Dental Students' Learning Experiences and Preferences Regarding Orofacial Pain: A Cross-Sectional Study.

Journal Article (Journal Article)

Pain is a global health problem, the effects of which range from diminished quality of life to pain management costs and loss of work and productivity. Pain in the head and neck region is defined as a separate entity: orofacial pain (OFP). However, some graduates from dental schools have reported feeling less competent in their ability to diagnose OFP than in other areas of dentistry. The aims of this study were to assess how students at one U.S. dental school had learned about OFP and to identify the teaching methods and venues they would like to see enhanced in the school's OFP curriculum. A cross-sectional four-question survey was administered to 140 dental students in their third and fourth years; the survey had a response rate of 53%. Most students reported having gained their OFP knowledge mainly in dental school, and 91.9% selected didactic courses as the main teaching method in which they had learned about this topic. Clinical education was the main teaching venue these students said they would like to see enhanced in order to gain more knowledge in most forms of OFP; this result aligned with their learning preferences in general. These findings may help dental schools design their OFP curricula to take account of students' preferences as well as practical limitations regarding availability of clinical experiences.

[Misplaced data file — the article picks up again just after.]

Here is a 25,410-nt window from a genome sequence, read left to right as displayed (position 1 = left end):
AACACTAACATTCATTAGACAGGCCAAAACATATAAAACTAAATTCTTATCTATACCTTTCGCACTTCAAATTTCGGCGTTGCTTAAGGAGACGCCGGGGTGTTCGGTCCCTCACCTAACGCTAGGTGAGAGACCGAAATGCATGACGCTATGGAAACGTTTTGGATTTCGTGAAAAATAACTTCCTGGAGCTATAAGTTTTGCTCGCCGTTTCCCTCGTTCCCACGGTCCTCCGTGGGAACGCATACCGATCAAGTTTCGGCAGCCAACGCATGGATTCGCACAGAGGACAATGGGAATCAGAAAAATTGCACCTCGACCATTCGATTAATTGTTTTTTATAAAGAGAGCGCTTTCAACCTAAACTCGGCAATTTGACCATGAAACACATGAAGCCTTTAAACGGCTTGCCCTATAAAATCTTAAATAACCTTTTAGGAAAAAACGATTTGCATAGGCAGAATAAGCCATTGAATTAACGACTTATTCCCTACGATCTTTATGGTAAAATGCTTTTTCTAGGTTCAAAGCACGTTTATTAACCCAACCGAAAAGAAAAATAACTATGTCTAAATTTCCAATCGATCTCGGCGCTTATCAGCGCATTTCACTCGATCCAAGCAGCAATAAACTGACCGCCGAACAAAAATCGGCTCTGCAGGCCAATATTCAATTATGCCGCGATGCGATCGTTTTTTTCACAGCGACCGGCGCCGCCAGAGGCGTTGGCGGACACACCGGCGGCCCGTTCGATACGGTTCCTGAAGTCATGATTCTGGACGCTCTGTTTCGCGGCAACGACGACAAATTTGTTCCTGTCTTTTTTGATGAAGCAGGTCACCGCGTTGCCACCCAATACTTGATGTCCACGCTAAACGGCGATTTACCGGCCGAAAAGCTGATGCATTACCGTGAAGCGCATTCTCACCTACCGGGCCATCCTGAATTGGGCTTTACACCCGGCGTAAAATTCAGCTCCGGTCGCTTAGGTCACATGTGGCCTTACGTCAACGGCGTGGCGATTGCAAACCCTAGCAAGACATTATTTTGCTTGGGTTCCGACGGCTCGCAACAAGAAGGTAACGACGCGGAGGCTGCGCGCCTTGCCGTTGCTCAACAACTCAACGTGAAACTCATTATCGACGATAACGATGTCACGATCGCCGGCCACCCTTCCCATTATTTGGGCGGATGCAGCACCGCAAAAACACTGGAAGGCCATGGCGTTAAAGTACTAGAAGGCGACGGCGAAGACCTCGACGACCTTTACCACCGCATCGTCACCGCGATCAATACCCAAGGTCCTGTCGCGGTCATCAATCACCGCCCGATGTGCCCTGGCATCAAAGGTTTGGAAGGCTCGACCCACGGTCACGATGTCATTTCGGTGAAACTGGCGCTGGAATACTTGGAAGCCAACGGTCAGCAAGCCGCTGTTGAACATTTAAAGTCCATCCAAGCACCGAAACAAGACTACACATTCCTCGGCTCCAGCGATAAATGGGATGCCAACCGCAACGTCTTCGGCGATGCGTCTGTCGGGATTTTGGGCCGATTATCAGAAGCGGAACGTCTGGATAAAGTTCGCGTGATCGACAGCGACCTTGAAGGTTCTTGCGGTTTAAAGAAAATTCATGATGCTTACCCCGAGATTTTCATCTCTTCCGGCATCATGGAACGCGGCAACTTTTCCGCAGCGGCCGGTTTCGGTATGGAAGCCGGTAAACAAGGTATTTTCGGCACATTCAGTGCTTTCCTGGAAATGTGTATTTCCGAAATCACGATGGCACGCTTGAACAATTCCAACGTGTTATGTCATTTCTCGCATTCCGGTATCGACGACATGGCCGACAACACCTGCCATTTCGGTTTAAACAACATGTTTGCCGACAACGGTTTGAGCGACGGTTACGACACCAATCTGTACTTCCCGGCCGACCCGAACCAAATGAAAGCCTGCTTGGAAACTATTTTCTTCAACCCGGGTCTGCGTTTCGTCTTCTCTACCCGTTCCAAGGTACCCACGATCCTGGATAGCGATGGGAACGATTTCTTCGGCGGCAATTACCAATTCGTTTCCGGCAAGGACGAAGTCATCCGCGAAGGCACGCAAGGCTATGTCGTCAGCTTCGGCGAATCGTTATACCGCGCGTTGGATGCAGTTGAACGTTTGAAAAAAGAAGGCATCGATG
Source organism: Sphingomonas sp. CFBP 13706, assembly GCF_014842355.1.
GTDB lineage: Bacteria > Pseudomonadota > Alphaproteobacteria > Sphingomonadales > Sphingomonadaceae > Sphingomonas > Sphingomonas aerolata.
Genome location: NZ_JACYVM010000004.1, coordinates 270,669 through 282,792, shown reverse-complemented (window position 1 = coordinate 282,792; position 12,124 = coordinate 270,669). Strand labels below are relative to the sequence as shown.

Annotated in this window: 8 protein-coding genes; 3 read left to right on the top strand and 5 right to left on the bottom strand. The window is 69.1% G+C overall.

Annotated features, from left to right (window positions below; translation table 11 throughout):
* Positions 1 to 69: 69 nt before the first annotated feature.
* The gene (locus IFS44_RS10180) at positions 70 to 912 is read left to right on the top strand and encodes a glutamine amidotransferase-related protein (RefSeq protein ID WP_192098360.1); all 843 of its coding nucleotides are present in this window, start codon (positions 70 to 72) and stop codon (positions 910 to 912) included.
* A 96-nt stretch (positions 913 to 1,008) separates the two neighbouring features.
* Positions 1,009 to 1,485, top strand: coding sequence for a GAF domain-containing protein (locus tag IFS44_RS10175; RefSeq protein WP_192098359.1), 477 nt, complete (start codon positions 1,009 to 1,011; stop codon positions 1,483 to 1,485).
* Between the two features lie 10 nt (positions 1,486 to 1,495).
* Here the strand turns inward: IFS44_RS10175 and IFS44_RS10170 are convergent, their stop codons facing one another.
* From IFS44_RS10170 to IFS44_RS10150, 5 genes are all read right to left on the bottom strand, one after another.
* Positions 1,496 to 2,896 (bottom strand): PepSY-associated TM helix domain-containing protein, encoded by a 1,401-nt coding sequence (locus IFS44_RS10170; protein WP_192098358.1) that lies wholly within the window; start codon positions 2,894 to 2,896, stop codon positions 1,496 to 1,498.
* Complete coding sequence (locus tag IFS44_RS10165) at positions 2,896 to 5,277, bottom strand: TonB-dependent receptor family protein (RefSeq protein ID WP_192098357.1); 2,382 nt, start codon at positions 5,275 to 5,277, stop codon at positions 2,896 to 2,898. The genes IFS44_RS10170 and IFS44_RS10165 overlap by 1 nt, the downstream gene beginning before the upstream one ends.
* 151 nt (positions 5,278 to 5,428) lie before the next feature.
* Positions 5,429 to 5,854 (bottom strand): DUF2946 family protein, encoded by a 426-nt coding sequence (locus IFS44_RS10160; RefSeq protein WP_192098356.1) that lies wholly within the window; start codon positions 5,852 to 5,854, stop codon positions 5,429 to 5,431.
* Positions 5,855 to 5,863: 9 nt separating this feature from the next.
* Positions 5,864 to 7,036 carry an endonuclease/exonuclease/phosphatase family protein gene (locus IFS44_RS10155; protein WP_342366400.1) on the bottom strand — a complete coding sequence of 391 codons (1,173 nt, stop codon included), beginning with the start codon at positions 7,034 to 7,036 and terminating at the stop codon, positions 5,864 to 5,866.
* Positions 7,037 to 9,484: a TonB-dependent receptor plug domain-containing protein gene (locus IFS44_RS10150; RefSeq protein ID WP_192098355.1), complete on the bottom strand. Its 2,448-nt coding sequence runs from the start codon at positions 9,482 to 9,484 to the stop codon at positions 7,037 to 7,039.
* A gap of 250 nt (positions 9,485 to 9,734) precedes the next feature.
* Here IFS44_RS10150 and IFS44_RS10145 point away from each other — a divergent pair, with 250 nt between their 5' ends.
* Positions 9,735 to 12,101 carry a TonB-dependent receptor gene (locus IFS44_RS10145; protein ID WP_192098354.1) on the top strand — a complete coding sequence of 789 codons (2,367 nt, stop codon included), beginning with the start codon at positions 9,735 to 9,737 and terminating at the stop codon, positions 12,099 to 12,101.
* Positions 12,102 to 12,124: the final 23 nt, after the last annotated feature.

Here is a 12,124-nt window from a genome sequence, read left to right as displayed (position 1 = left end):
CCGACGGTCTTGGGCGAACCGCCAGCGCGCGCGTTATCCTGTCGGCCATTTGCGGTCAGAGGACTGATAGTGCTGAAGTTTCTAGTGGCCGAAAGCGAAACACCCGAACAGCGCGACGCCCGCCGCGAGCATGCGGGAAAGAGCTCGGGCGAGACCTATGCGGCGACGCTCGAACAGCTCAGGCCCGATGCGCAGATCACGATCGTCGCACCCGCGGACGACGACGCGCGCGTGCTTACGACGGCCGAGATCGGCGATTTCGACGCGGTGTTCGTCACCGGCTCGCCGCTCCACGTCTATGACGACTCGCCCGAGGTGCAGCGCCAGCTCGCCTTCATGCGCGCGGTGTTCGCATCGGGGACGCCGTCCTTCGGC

Full Text

Duke Authors

Cited Authors

  • Teich, ST; Alonso, AA; Lang, L; Heima, M

Published Date

  • October 2015

Published In

Volume / Issue

  • 79 / 10

Start / End Page

  • 1208 - 1214

PubMed ID

  • 26427780

Electronic International Standard Serial Number (EISSN)

  • 1930-7837

Language

  • eng

Conference Location

  • United States